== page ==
Libre Space contributors visited many stands/booths and talks relating to LSF activity. It was great to see SatNOGS contributors showing the Grafana people the public dashboards we are making for SatNOGS. It was obvious the Grafana team were thrilled to see their work being used for such an innovative project. LSF contributors attended KiCAD talks and liased with Gitlab and many other of the open source tools and platforms utilised in LSF work.
Finally we wanted to thank everyone who came either as an LSF contributor, team member or the many hundreds of you who stopped at the booth for a chat. Chatting to you at and since the event leaves us invigorated and inspired to be part of this global team claiming space, the Libre way.
Welcome New Team Members
This week Libre Space formally welcomed four new contributors to the LSF team, these are;
- Jo Hinchliffe
- Fabian Schmidt
- Patrick Dohmen
- Cees Bassa
All four of them have been contributing tirelessly to our projects, in
meaningful ways, therefore it was only right to welcome them and include them as team contributors.
Busy times in the SatNOGs community
It’s been a big week behind the scenes at SatNOGS with a migration of the database performed and a change to enable a single sign on across all SatNOGS sites. These changes went extremely well and we thank the team who worked hard to make it happen. Also this week the community have been hunting for satellites launched on the Rocketlab ELaNA launch, capturing an ARISS scheduled contact and much more! Info on these and other SatNOGS activities can be seen here on the SatNOGS page.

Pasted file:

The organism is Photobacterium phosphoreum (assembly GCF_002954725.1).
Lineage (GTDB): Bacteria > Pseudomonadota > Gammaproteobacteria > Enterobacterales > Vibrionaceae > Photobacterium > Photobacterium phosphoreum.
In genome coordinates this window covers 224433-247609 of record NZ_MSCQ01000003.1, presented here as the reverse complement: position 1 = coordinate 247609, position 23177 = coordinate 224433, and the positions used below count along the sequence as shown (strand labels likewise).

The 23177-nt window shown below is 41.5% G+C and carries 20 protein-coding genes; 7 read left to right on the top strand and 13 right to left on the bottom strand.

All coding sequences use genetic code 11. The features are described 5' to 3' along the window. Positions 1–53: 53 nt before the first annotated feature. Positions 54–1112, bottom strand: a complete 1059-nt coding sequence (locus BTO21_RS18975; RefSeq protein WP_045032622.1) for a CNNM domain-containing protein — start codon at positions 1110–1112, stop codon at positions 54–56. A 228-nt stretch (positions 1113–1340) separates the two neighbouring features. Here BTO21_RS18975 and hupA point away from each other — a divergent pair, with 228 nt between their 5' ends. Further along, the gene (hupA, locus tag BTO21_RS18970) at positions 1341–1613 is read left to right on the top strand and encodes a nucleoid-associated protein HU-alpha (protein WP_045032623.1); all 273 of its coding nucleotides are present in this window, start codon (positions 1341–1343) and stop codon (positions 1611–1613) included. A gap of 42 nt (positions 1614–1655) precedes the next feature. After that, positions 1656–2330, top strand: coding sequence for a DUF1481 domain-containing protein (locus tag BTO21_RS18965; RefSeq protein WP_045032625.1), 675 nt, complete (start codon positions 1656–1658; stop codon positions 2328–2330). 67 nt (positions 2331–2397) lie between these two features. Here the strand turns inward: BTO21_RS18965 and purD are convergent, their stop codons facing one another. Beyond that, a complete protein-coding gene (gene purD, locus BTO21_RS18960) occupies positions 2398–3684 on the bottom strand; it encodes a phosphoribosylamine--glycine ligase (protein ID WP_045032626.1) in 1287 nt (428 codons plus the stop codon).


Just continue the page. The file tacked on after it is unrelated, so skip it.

SDR Makerspace and Fosdem
The SDR makerspace are pleased to announce that Alexander Csete is confirmed to speak about the project at next years FOSDEM. Its great to see our SDR makerspace project develop and gain some momentum.
A few days ago Libre Space Foundation, the Librecube Initiative and European Space Agency’s European Space Operation Center Cybernetics Team came together and co-organized Open Source Cubesat Workshop ’17 (or OSCW17 for short) at the European Space Operations Center Headquarters in Germany.
For two days, the European Space Operation Center opened its doors to our community building open-source space technologies. We had the chance to watch, participate and get inspired by talks, pitches, and workshops that took place during OSCW.
We want to thank our hosts, the awesome people of ESOC, its director that keynoted the event, the Cybernetics team, and numerous ESA volunteers that took time off their schedules to join us. would also like to thank the OSCW17 sponsors that placed their trust on open-source. And most importantly we must thank the awesome international community of researchers, industry representatives and individuals that joined us working together and collaborating on open-source space technologies.
The ESOC media team made all video recordings available to share. We aren’t going single out a few talks, pitches or workshops, Feel free watch all the talks (abstracts and slides linked in the video descriptions) in the following YouTube playlist, and don’t hesitate to join our continuous work on open-source space technologies in our community discussion forum and chat room.
UPSat, the first open source hardware and software satellite, was released in orbit by NanoRacks deployer from the International Space Station at 08:24 UTC 2017-05-18. After 30 minutes, UPSat subsystems commenced normal operations in orbit. The SatNOGS open ground station network started receiving telemetry signals from UPSat in several ground-stations deployed globally shortly after its deployment. All subsystems are reporting nominal operations and the UPSat team is proceeding with LEOP phase in preparation for the science phase of the mission.
This successful deployment of UPSat in orbit, marks an important milestone for open source software and hardware in space, making space technologies more accessible and open for all.